A quarter century after the death of Warhol, there’s nothing shocking about using commercial motifs as fine art. But it may come as a surprise that some people in the art industry regard neo-Pop Koons as the leading figure of his generation. And his sculptures sell for tens of millions of dollars.
“Tulips,” a cluster of 15-foot-long balloon blossoms in color-coated steel, sold last year at Christie’s New York for $33.7 million. The buyer was Las Vegas casino owner Steve Wynn. That was a record for the artist and remains the second-highest price for a work by a living artist. (An abstract canvas by German painter Gerhard Richter sold for $34 million the previous month).
“Balloon Flower (Magenta),” from the same series, went for $25.8 million at Christie’s London in 2008, and a year earlier Ukrainian businessman Victor Pinchuk paid $23.6m at Sotheby’s New York for “Hanging Heart,” a 9-foot suspended steel bauble shaped like a Valentine’s Day chocolate box.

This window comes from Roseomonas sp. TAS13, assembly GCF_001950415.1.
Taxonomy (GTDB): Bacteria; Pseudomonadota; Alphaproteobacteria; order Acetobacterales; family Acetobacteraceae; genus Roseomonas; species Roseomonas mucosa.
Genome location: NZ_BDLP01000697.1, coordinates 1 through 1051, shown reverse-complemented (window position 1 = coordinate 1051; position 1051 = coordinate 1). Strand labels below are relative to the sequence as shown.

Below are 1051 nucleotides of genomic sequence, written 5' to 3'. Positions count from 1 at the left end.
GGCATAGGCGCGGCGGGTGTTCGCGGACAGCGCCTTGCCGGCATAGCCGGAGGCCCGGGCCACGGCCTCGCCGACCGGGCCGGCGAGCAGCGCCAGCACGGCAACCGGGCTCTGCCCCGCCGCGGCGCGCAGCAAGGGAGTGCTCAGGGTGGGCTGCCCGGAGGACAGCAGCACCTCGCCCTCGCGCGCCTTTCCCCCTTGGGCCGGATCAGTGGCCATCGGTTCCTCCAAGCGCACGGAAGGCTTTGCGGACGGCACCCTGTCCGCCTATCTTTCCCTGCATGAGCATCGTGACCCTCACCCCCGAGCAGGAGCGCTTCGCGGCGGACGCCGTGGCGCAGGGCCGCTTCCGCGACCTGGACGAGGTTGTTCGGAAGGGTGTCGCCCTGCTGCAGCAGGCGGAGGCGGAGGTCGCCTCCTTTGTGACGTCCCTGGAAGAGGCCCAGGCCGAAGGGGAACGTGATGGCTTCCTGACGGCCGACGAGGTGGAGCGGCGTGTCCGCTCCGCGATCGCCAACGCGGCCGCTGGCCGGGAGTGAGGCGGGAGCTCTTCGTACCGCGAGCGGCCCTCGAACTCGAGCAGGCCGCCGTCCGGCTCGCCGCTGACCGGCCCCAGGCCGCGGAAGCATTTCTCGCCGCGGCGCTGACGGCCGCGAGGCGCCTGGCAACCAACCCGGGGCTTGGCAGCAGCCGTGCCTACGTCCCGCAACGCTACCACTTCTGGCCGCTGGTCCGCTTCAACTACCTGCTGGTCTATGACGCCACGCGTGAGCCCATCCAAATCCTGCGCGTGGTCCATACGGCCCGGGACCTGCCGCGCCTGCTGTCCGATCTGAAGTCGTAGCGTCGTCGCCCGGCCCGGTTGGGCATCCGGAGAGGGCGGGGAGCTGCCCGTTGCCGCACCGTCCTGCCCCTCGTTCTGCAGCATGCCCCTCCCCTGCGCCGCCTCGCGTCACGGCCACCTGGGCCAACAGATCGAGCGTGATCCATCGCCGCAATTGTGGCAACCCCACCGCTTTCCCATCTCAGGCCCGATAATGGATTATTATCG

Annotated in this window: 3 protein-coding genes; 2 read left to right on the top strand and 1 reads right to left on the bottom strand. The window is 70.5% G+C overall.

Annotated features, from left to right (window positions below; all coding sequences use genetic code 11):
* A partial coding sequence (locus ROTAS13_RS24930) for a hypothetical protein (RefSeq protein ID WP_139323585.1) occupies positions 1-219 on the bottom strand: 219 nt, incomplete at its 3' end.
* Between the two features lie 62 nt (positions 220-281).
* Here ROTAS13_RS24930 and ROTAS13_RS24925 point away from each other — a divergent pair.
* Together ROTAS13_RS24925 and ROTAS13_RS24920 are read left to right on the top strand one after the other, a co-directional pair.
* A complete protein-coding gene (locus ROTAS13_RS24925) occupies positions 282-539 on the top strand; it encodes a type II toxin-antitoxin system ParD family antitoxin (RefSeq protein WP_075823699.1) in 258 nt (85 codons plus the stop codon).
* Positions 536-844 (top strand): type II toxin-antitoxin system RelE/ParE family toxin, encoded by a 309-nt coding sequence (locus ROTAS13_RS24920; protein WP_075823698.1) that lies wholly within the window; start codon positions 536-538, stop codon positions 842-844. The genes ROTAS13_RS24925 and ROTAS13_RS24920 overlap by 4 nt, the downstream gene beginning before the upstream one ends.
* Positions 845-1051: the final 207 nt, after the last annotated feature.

At mid-career, Koons, 58, is at the top of his game, with collectors and museums competing to acquire his works. He regularly exhibits in the U.S. and Europe — in 2008 alone he had shows in the Neue Nationalgalerie in Berlin, on the roof garden of the Metropolitan Museum in New York and in the French royal palace at Versailles. When the new U.S. embassy opened in Beijing, “Tulips” graced the reflecting pool out front, on loan from the artist.